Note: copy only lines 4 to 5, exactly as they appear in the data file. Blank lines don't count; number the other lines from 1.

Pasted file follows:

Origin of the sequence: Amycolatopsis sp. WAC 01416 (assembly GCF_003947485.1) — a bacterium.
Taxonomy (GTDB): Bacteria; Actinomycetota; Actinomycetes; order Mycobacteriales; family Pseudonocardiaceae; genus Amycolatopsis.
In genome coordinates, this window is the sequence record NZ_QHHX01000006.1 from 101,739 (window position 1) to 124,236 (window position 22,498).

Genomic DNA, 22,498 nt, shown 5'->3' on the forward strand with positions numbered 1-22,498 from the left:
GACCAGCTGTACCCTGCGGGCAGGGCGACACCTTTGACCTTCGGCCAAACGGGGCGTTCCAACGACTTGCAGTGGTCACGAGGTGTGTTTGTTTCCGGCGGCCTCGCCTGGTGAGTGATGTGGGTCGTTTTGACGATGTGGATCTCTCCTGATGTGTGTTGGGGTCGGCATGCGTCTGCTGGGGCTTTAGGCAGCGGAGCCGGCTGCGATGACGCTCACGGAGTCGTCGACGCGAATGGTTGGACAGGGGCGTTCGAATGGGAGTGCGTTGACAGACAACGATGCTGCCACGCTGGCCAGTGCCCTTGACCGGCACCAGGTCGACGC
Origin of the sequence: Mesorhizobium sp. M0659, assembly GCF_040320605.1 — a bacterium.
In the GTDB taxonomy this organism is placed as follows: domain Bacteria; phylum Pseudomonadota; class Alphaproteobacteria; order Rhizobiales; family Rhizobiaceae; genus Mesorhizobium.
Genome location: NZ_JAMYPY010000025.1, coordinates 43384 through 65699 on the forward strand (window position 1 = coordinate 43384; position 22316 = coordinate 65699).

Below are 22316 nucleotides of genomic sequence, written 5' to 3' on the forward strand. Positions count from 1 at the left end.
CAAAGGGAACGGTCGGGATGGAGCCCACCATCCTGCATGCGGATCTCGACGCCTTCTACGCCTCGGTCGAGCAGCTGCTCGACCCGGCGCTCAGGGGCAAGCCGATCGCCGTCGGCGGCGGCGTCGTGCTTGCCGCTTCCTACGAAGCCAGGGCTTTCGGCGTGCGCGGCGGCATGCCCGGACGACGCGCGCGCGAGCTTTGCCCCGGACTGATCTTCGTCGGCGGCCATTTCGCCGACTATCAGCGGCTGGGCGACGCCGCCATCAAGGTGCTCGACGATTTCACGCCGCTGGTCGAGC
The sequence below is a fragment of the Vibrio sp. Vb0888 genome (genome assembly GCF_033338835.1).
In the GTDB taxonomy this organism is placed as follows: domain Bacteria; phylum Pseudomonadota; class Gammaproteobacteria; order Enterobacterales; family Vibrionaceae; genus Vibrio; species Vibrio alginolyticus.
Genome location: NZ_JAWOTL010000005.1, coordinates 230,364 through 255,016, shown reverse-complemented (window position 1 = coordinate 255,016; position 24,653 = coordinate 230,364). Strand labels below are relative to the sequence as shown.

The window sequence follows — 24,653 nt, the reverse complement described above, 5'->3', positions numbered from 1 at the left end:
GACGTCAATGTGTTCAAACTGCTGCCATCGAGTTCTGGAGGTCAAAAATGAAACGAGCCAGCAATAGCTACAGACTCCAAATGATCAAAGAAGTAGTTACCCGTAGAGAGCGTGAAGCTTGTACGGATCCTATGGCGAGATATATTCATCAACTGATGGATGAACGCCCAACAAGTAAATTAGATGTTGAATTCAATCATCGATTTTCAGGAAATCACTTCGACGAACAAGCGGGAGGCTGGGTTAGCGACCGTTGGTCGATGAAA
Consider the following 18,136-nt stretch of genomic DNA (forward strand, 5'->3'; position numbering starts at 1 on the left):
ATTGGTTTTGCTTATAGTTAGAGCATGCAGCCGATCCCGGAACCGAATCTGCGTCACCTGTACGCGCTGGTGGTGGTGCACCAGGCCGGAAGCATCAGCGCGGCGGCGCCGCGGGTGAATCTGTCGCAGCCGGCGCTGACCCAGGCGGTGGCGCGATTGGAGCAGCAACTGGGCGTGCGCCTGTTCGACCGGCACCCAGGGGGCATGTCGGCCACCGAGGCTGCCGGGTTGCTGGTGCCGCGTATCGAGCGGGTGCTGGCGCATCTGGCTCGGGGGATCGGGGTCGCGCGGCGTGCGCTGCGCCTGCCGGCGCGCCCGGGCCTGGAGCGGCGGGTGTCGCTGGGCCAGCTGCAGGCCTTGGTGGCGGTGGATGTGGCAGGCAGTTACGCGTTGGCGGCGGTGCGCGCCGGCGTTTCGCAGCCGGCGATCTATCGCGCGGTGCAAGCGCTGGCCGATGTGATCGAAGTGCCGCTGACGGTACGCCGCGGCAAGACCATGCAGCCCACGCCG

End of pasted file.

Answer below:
Genomic DNA, 22,498 nt, shown 5'->3' on the forward strand with positions numbered 1-22,498 from the left:
GACCAGCTGTACCCTGCGGGCAGGGCGACACCTTTGACCTTCGGCCAAACGGGGCGTTCCAACGACTTGCAGTGGTCACGAGGTGTGTTTGTTTCCGGCGGCCTCGCCTGGTGAGTGATGTGGGTCGTTTTGACGATGTGGATCTCTCCTGATGTGTGTTGGGGTCGGCATGCGTCTGCTGGGGCTTTAGGCAGCGGAGCCGGCTGCGATGACGCTCACGGAGTCGTCGACGCGAATGGTTGGACAGGGGCGTTCGAATGGGAGTGCGTTGACAGACAACGATGCTGCCACGCTGGCCAGTGCCCTTGACCGGCACCAGGTCGACGC